Annual inflation in Europe’s largest economy likely slowed in May, data from German states suggested on Monday, probably pushing down the broader euro zone rate and raising pressure on the European Central Bank to act when it meets this week.
Data from six states showed annual inflation rates ranging from 0.6 percent to 1.1 percent. Economists had forecast that the preliminary national rate, due out at 2 p.m. (8 a.m. EDT), would show consumer prices climbed by 1.1 percent on the year.
In North Rhine-Westphalia (NRW), Germany’s most populous state and traditionally a bellwether for the national data, consumer prices increased by 1.1. percent on the year, their lowest annual rate since Sept. 2010.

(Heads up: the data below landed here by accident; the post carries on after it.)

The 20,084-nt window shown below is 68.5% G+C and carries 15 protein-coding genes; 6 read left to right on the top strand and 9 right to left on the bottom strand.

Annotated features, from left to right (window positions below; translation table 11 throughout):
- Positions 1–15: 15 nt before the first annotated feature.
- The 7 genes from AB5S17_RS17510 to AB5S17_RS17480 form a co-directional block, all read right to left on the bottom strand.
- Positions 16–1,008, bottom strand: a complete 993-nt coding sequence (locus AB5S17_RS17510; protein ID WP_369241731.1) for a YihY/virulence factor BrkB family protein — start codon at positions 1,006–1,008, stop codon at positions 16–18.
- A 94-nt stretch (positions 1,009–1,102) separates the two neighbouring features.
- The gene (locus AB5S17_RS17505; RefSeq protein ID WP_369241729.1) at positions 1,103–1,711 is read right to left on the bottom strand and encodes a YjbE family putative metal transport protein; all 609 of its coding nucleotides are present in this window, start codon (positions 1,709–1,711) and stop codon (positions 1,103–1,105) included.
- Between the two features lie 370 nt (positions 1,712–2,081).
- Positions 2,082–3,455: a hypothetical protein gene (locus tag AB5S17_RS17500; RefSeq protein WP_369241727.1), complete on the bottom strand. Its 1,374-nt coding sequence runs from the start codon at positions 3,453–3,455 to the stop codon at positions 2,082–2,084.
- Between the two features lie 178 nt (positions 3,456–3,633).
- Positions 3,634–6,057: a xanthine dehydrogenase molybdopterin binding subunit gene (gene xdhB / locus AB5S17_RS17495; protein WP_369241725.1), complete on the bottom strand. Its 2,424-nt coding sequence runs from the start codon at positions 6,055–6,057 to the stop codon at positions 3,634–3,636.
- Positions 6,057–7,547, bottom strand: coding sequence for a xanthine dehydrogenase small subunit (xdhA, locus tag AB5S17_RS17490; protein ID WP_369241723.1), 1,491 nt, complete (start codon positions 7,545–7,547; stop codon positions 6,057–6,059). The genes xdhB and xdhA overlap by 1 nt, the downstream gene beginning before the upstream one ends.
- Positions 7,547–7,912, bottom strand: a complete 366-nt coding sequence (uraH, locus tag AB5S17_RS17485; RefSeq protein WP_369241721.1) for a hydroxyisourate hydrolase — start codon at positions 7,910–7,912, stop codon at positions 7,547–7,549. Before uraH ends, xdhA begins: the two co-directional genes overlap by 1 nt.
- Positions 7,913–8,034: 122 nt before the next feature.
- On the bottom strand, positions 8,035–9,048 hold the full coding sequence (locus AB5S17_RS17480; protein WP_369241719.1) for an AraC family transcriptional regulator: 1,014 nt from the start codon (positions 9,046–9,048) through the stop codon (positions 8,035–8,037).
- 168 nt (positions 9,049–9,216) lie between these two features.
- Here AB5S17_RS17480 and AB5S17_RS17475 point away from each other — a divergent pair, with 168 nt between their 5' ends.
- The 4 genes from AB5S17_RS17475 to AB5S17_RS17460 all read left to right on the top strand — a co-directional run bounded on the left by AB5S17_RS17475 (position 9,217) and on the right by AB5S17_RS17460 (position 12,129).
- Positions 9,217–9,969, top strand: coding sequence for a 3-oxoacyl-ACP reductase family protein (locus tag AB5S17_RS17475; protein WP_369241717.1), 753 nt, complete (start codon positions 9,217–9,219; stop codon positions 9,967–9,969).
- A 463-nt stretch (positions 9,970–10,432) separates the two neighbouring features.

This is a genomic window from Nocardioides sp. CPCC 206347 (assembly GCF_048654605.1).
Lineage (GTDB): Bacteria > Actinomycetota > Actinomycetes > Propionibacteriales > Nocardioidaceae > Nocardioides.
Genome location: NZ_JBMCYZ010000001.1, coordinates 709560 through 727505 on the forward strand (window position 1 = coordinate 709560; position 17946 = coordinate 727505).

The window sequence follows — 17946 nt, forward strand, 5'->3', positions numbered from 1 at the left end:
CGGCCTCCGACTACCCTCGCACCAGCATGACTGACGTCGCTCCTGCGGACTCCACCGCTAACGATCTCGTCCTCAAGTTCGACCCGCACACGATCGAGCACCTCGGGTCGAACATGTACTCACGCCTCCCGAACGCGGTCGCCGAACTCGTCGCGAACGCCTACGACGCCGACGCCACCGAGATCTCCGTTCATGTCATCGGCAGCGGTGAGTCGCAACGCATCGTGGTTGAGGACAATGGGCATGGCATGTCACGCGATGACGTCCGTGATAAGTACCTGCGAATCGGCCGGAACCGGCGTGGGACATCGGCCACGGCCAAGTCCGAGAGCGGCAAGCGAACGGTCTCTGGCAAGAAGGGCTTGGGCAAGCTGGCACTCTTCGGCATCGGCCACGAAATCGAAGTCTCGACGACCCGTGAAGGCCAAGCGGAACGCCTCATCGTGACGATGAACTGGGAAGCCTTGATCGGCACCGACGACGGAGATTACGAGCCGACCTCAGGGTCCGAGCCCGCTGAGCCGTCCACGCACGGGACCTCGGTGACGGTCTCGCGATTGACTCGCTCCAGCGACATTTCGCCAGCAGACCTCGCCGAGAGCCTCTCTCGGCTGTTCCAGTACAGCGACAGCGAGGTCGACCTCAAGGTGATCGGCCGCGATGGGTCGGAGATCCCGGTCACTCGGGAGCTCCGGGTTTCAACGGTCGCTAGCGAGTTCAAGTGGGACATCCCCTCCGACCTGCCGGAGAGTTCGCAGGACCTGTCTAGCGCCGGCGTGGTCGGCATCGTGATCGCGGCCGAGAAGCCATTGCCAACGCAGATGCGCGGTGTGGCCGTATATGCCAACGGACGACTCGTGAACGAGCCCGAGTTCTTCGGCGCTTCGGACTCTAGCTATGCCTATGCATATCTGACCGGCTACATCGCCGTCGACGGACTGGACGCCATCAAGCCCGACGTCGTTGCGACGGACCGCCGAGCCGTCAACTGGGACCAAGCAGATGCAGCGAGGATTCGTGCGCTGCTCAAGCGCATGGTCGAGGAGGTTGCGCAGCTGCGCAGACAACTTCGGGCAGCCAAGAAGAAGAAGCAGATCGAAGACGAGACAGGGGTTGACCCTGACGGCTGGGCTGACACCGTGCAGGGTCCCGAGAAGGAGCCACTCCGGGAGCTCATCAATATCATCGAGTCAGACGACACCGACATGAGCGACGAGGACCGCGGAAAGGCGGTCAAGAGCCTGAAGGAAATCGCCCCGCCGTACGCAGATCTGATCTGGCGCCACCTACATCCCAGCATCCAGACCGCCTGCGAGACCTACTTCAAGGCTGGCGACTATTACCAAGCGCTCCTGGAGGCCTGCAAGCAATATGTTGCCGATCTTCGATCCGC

But ING economist Carsten Brzeski said data from some other states showing weaker inflation would probably push the national figure down below 1 percent.
“It shows euro zone inflation could be weaker than expected, increasing pressure on the ECB to act on Thursday,” he said.
Euro zone inflation stood at 0.7 percent in April – well below the ECB target of close to but just below 2 percent – and a Reuters poll shows economists expect data due out on Tuesday to show it held steady in May.
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